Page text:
Women often receive the lion’s share of credit when it comes to desiring a slimmer figure, but men are not exempt from battling similar physical insecurities.
“I think anyone who is in any sort of spotlight or being documented [wants to look their] best. If you look your best, you feel your best. I’m a strong believer that when people are dressed up, they have a certain confidence level that almost speaks for you without even speaking,” said Marcus Paul, the curator behind Pusha T and Desiigner’s wardrobes.
Celebrities are subject to such a spotlight on a daily basis, and as the media and fans are quick to point out any visible physical differences, it’s understandable that they would dress in a manner that produces a slimming image. The camera does add 10 pounds after all, right?
As a fashion stylist, Paul understands how there are several instances in which men, whether high-profile figures or not, aim to achieve a slender appearance. He spoke to Footwear News to share insight on how using color coordination is a fundamental technique in the process. Read below for the key takeaways.
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Color Palette Is Key
While black is a standard option known to create a slimmer-looking figure, other dark colors can also come into play. Think an earth-tone palette. Paul recommends burgundy, forest green or dark green, charcoal gray and navy as favorable choices. But that’s not to say select lighter colors can never work.
“A classic white helps in terms of the tops, not necessarily the bottoms. That’s probably the one exception of when you could not go by the rule of minimizing contrast. You can do a white shirt with a slimmer-fitting trouser. White or light soft blue — those colors help, generally, for tops.”
On the one hand, Paul points out that creating levels of color in an outfit is more effective than a monochrome look. However, he advises to avoid contrast.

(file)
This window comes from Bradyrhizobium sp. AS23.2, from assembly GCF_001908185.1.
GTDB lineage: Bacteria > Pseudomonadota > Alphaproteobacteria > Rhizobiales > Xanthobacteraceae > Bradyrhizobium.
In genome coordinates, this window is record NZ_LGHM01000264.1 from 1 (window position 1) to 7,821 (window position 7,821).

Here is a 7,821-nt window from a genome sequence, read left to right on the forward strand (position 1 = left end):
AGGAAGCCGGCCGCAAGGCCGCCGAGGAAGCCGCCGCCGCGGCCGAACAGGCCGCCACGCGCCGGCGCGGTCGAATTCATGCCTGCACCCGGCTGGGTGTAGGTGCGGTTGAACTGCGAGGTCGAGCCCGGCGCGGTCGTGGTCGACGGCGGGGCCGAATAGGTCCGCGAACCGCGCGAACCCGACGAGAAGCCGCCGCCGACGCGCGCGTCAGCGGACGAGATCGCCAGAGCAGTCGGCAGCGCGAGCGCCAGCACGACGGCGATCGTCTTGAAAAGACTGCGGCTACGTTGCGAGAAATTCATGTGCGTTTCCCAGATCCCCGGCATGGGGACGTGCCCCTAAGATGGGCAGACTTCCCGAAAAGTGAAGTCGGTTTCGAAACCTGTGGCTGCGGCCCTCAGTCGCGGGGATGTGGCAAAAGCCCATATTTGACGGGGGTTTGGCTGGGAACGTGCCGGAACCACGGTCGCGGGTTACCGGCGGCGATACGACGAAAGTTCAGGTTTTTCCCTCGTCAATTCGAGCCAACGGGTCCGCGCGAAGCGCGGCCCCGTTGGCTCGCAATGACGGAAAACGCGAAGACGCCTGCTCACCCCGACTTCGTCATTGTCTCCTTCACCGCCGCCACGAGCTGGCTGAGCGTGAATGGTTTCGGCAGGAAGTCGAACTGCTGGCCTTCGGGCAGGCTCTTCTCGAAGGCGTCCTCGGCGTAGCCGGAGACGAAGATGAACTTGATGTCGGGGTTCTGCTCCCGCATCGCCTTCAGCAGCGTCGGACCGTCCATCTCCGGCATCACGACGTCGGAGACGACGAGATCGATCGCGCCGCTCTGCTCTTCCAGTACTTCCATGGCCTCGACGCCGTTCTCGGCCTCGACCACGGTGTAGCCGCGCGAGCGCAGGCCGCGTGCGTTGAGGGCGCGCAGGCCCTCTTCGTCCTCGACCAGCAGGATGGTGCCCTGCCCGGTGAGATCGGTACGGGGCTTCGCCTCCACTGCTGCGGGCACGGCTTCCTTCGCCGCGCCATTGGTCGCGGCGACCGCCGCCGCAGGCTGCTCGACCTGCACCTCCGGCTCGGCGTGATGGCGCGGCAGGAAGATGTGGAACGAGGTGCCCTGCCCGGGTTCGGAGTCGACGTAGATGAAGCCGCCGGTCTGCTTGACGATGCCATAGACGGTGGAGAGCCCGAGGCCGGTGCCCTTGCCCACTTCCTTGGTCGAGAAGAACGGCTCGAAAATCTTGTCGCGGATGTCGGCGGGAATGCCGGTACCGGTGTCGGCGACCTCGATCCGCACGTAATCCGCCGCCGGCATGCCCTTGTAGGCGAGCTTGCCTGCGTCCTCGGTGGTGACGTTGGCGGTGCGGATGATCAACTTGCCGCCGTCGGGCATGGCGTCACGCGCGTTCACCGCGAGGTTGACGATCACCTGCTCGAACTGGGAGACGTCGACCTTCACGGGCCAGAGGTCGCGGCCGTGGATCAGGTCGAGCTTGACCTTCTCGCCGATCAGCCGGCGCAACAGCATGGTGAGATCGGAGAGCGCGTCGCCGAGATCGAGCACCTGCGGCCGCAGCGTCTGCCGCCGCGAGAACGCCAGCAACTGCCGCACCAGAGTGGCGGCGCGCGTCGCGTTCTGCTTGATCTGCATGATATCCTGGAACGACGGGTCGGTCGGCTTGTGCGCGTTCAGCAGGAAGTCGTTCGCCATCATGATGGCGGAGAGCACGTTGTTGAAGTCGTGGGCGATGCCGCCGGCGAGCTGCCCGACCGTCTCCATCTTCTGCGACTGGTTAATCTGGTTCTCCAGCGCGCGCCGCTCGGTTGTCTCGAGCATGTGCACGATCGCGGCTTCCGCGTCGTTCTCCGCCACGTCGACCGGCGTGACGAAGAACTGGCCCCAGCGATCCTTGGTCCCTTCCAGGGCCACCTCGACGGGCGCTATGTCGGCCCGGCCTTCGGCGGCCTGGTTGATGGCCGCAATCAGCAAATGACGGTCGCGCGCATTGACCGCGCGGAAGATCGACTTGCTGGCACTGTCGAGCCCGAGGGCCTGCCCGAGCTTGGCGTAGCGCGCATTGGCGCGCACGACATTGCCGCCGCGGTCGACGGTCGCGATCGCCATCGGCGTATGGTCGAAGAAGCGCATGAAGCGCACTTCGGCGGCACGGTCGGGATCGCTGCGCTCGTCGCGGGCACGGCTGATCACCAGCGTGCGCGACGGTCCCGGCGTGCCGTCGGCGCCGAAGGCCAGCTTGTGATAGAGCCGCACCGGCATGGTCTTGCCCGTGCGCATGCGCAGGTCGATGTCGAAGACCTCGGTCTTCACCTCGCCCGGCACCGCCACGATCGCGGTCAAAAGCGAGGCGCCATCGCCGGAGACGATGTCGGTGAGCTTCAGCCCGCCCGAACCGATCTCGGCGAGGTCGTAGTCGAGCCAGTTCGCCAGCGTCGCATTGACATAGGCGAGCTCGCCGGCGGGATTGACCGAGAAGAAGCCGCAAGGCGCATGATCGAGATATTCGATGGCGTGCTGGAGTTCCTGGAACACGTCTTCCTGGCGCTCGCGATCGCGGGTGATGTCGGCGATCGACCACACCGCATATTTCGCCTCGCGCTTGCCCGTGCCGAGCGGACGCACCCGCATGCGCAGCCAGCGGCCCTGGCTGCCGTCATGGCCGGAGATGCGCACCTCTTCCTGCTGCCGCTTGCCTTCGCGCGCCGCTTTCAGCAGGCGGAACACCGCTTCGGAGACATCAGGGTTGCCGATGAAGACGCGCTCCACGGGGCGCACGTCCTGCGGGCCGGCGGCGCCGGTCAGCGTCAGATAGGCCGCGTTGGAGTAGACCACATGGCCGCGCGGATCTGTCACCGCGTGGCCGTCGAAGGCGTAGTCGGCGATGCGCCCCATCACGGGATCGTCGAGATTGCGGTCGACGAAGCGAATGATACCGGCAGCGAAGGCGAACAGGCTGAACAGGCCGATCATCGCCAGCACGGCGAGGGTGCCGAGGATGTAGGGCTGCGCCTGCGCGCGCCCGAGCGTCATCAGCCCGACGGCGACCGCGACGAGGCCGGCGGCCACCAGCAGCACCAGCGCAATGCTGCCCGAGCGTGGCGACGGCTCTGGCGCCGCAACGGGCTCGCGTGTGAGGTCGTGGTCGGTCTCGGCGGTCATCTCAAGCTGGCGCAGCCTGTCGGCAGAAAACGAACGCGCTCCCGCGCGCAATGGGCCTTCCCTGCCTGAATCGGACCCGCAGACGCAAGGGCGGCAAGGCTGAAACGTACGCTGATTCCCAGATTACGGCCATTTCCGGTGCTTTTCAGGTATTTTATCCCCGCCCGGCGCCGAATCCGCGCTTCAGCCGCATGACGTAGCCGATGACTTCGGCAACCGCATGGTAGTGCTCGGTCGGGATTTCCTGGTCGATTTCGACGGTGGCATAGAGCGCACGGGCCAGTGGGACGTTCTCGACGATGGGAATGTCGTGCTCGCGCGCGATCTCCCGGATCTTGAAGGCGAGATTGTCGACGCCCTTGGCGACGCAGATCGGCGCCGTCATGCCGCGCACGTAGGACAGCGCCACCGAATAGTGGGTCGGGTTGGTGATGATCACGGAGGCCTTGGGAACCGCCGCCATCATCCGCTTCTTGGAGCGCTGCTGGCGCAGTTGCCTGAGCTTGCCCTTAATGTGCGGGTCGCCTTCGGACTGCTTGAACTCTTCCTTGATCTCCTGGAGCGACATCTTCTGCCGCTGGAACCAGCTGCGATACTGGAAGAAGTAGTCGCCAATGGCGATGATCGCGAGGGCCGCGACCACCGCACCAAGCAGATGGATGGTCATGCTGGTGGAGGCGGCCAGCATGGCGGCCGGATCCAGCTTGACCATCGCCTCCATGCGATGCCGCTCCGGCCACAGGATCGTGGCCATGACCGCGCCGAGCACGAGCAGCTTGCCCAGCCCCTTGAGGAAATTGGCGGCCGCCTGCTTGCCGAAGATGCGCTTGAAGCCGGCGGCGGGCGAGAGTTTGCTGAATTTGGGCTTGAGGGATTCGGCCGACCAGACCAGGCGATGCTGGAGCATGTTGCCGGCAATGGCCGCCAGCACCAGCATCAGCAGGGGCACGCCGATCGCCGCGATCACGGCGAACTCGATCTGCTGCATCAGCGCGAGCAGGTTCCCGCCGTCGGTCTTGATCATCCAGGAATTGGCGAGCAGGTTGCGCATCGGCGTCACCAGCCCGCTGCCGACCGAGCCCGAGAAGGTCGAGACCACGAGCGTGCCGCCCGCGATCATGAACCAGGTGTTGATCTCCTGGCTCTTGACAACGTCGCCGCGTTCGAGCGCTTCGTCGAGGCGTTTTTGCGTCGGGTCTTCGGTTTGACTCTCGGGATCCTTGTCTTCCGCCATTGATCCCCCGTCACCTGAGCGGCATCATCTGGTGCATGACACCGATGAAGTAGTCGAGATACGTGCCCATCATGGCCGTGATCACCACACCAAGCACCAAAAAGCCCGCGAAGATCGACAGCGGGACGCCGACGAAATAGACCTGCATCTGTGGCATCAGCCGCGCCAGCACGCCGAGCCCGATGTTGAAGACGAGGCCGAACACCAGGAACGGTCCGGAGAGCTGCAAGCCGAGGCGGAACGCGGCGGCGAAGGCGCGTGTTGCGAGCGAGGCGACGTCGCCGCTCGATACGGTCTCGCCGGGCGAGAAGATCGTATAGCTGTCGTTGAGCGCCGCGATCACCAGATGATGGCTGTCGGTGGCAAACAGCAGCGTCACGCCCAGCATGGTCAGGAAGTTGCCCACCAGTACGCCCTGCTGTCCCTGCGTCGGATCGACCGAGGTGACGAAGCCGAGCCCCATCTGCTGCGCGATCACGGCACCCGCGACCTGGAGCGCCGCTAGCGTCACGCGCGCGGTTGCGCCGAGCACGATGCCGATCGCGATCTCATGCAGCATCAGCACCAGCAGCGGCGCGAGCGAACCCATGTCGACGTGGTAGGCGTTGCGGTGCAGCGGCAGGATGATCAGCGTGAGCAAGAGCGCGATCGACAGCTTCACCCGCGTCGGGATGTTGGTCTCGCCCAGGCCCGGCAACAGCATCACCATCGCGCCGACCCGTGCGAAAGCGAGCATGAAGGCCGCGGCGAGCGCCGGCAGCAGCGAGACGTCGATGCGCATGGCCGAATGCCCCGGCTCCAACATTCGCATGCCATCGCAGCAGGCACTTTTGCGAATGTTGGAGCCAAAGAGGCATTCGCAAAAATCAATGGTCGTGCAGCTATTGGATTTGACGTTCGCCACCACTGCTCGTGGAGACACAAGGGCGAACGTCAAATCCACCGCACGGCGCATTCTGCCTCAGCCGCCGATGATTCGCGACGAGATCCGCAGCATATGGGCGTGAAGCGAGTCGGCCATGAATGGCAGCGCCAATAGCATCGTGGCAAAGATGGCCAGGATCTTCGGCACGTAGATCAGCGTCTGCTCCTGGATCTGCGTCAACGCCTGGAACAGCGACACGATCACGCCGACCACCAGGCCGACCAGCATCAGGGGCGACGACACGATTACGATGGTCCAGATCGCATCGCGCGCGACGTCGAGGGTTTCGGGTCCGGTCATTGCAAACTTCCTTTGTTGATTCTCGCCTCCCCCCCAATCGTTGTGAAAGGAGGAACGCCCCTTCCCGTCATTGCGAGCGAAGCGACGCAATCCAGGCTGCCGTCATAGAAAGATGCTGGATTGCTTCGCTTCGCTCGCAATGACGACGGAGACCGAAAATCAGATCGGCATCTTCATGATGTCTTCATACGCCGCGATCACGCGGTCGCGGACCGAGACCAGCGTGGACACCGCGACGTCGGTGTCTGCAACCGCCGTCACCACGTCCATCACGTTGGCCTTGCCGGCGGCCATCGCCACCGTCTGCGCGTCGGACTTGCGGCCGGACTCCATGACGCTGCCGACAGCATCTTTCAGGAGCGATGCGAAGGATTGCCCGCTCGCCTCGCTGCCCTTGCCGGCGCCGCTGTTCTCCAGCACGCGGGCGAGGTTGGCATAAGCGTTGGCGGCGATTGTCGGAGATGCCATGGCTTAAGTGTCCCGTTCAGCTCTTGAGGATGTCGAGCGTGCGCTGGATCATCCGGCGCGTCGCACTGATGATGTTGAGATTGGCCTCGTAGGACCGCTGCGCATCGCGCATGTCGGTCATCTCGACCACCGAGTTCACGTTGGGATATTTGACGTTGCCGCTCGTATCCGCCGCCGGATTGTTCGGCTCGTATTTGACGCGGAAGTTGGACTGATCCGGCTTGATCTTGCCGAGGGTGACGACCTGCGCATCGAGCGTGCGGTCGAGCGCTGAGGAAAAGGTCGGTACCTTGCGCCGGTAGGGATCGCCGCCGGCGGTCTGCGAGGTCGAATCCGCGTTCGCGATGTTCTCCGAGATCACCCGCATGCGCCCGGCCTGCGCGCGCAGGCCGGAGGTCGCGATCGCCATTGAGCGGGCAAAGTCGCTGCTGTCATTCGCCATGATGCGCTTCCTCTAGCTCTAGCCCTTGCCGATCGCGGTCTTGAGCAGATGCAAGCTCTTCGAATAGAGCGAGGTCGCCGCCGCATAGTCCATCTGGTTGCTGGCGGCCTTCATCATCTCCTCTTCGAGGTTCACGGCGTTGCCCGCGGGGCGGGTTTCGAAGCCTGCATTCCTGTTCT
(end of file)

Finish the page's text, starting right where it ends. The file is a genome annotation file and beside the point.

“You never want things to compete [as far as] your upper half and lower body. You want to minimize the contrast. If you have a bright yellow shirt and black pants, then that gives a different effect than if the pants are navy and the top is black. It has a certain distinction if you see a beautiful navy blue velvet jacket and black pants. It gives you a different feeling than looking at an all-black palette.”
Stick with Smaller Patterns
Patterns and prints aren’t off-limits, but size does matter. In this case, the smaller the better. Houndstooth checks and pinstripes are both solid options.
“Small patterns play a part if you’re going to do a tonal patterned shirt. But it’s better if it’s tonal versus multiple colors, [which] doesn’t help with a slimming effect. Pinstripes as well give a sense of elongation and make a shorter person look taller.”
Body and Sole
Unfortunately, the current trend of “dad shoes” isn’t the way to go for men that want to look thin. To keep the slimming effect in action down to the toes, thick-soled shoes won’t do the job as they will visibly weight the body down. And just as with apparel, color is critical in footwear as well.
“Stay away from chunky shoes, shoes with big soles and that sort of thing. I would say go with a dark color – if you’re wearing dark palettes, you don’t want a bright yellow shoe. Not only will it be aesthetically displeasing, but it draws attention away from your look.”
Accessorize for Edge
While dark colors might seem less inspiring than bold brights, there are other ways to create an edgy aesthetic. Paul suggests a number of different accessories that can spruce up an outfit.
“Accessories make a difference. A pen added onto a lapel of a [formal] jacket or a jean jacket, a necklace, bracelets. Ties even help in elongating the top half of someone. These are all different tricks of the trade.”
“Get a great tailor always — whether it’s for suiting or jeans. That makes a world of a difference,” said Paul. If a tailor seems out of budget on a regular basis, shopping for appropriate silhouettes also helps.
“Bomber jackets generally have a slimmer silhouette. If you’re not an innate, slim, tall person, then avoid the oversized clothing you’re starting to see now in more of the fashion lines.”
He continued, “It’s all contingent on what the dress code is. If we are talking suiting, there are certain things you just don’t do. You don’t wear pants with pleats because it adds volume. I would say [go with] flat-front trousers. In a more casual way, V-necks also give the appearance to make someone look slimmer and taller.”